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The markets will look for Friday's November employment report to seal the

Federal Reserve's

fate with a cut on Dec. 11.

Rescue fantasies, ranging from a government-led bailout for mortgage borrowers to Middle East investors injecting liquidity into troubled banks like


(C) - Get Free Report

, overshadowed still-illiquid credit markets last week to spawn a stock market rebound.

After a 331-point rally Wednesday, the

Dow Jones Industrial Average's

rally grew more tentative as expectations for an economic slowdown gathered steam. The Dow gained just 22 points on Thursday, and tacked on 60 Friday.

To sustain the positive momentum, the markets likely need yet another refill of the punch bowl from the Fed.

"The bond market is begging for rate cuts, while the stock market is expecting rate cuts," says Randy Diamond, trader at Miller Tabak. He adds that the upcoming week's jobs data are likely to reveal how aggressive the Fed may be with its rate cuts, rather than whether or not it will cut rates.

The fed funds futures market prices in 100% odds of a 25-basis-point rate cut on Dec. 11, the next scheduled meeting of the rate-setting Federal Open Market Committee, and still less than 50% odds of a 50-basis point rate cut. The Fed has cut rates 75 basis points over the past two meetings of the committee.

Even Fed Chairman Ben Bernanke admitted in his speech Thursday that he's looking closely at incoming signals about "employment and wages" to assess the economy's need for rate cuts.

Most analysts took the chairman's speech as a green light for the Fed to ease in December. The chairman downplayed the risks of inflation, and noted that the housing market, high gasoline prices, declining stock prices and tighter lending standards "seem likely to create some headwinds for the consumer in the months ahead."

The consensus of analysts expect the Bureau of Labor Statistics will report the economy added 75,000 jobs in the month of November, marking a slip from reports of 166,000 in October, and more than 90,000 in each month since July.

The market will have other clues on employment next week prior to Friday's nonfarm payrolls report as well. Wednesday, analysts expect the ADP National Employment report, which measures private company payroll growth, excluding government jobs, to show a 50,000 addition in November.

Also, the Institute for Supply Management's reports on both manufacturing and service sector economic activity come out Monday and Wednesday, respectively. Analysts expect the manufacturing report to slip for the fourth consecutive month to a reading of 50.5, from 50.9 in October. A reading under 50 represents contraction in the sector.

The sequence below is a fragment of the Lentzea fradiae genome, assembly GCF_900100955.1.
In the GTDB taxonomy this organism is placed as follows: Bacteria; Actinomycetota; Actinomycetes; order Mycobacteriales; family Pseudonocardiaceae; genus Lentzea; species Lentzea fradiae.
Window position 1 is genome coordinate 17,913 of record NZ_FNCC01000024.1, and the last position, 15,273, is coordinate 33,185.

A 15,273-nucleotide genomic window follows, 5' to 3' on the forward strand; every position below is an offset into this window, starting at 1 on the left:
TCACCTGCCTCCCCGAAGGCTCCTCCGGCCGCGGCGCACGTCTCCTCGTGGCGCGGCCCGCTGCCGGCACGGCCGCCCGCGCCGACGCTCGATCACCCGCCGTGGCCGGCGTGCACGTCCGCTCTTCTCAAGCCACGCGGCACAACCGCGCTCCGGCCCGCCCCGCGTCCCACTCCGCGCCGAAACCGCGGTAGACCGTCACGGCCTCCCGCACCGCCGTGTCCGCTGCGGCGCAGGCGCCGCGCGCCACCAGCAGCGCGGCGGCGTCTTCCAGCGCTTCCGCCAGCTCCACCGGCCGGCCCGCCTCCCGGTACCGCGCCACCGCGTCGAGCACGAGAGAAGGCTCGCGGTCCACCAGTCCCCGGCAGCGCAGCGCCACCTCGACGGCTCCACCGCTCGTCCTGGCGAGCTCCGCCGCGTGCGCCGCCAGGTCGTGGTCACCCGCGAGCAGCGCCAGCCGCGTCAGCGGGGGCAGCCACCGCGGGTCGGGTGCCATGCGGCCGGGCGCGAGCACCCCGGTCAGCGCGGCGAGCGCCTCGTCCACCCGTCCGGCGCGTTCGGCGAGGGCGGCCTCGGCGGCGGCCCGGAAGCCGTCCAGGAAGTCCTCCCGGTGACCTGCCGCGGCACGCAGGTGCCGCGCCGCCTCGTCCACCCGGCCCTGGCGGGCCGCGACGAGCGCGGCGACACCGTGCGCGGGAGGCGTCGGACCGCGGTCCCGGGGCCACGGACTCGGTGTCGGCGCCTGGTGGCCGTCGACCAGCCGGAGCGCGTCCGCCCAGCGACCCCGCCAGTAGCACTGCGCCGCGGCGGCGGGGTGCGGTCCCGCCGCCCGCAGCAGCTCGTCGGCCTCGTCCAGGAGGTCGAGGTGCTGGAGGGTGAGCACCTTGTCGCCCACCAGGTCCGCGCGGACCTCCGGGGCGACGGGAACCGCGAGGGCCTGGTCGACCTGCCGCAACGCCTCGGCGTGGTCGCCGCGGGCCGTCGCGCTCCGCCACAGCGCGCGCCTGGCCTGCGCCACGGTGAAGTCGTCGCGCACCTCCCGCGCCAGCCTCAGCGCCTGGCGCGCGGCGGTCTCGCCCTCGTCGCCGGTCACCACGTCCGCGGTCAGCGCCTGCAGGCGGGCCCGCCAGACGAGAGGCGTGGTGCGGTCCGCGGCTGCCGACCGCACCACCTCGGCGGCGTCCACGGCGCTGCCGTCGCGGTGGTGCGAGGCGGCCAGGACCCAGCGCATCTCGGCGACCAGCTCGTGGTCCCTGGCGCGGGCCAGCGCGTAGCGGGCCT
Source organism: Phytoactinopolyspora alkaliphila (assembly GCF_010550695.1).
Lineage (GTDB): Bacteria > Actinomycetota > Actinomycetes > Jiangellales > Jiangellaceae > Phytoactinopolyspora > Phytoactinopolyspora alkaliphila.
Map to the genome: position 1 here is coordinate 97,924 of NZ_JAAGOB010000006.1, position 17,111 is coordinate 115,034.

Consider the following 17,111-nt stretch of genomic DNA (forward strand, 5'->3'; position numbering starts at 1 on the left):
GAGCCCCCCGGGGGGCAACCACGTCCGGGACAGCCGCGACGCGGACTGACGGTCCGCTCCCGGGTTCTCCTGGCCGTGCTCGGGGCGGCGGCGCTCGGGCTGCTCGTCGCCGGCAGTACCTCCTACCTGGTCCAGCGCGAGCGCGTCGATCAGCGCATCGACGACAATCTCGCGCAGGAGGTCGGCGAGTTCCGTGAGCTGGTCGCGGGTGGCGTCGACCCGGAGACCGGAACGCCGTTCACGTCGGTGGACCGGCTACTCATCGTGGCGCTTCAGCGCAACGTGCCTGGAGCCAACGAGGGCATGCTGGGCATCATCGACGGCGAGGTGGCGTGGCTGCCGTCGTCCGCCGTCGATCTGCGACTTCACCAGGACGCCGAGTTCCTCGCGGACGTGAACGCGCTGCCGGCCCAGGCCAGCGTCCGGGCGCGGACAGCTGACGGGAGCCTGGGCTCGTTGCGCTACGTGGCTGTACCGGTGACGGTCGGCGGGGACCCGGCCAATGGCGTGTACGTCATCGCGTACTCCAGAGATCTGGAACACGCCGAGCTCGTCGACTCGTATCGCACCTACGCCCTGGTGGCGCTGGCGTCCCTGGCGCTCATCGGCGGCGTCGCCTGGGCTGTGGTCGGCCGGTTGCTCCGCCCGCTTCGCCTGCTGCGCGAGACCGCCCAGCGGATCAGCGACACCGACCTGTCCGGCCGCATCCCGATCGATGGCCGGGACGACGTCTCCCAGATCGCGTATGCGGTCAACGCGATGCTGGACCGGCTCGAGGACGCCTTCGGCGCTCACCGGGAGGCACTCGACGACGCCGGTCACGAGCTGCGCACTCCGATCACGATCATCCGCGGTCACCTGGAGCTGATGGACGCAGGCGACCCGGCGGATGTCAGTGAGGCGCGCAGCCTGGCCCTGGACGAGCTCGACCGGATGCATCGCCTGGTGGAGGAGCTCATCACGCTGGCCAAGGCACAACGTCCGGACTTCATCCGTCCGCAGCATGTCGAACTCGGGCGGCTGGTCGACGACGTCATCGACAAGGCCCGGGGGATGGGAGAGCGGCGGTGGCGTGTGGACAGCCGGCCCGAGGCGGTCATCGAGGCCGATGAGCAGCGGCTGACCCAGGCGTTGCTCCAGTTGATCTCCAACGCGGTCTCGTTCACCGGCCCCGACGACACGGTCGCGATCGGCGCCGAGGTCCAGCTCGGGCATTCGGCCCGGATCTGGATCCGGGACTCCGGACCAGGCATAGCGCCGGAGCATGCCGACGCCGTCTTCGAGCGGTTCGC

Deutsche Bank's chief U.S. economist Joe Lavorgna believes the jobs market would have to contract for the Fed to cut 50 basis points. Thus far this year, there was only one negative jobs report -- a 4,000-job decline in August that was subsequently revised to a gain of 93,000 jobs. Drilling down, retail and good-producing jobs have been declining for the past three and four months, respectively.

There is little direct Fedspeak next week, with San Francisco Fed President Janet Yellen and Boston Fed President Eric Rosengren both slated to talk Monday.

As the markets clasp onto rate-cut hopes, the credit markets will remain mired in their balance sheet swamps. If last week taught investors anything, it's that the pricing of illiquid mortgage-backed securities remains a guessing game at best.

Wells Fargo

(WFC) - Get Free Report

reported a $1.4 billion writedown based on $11.9 billion of its loan portfolio. And, credit-oriented hedge fund Citadel Investment Group swooped in to buy a large stake in


(ETFC) - Get Free Report

, noting that it valued the firm's mortgage portfolio at about 27 cents on the dollar.

But some analysts questioned both events. On Wells' side, some analysts not only wondered whether the bank

wrote down enough of its loans, but they wondered at what price level, and how did they get there. In

E*Trade's case, the new-found cash was considered a boon, but some analysts note that potential time bombs remain for the company, given the poor quality of many loans, including home-equity loans and second mortgages.

In keeping with TSC's editorial policy, Rappaport doesn't own or short individual stocks. She also doesn't invest in hedge funds or other private investment partnerships. She appreciates your feedback. Click


to send her an email.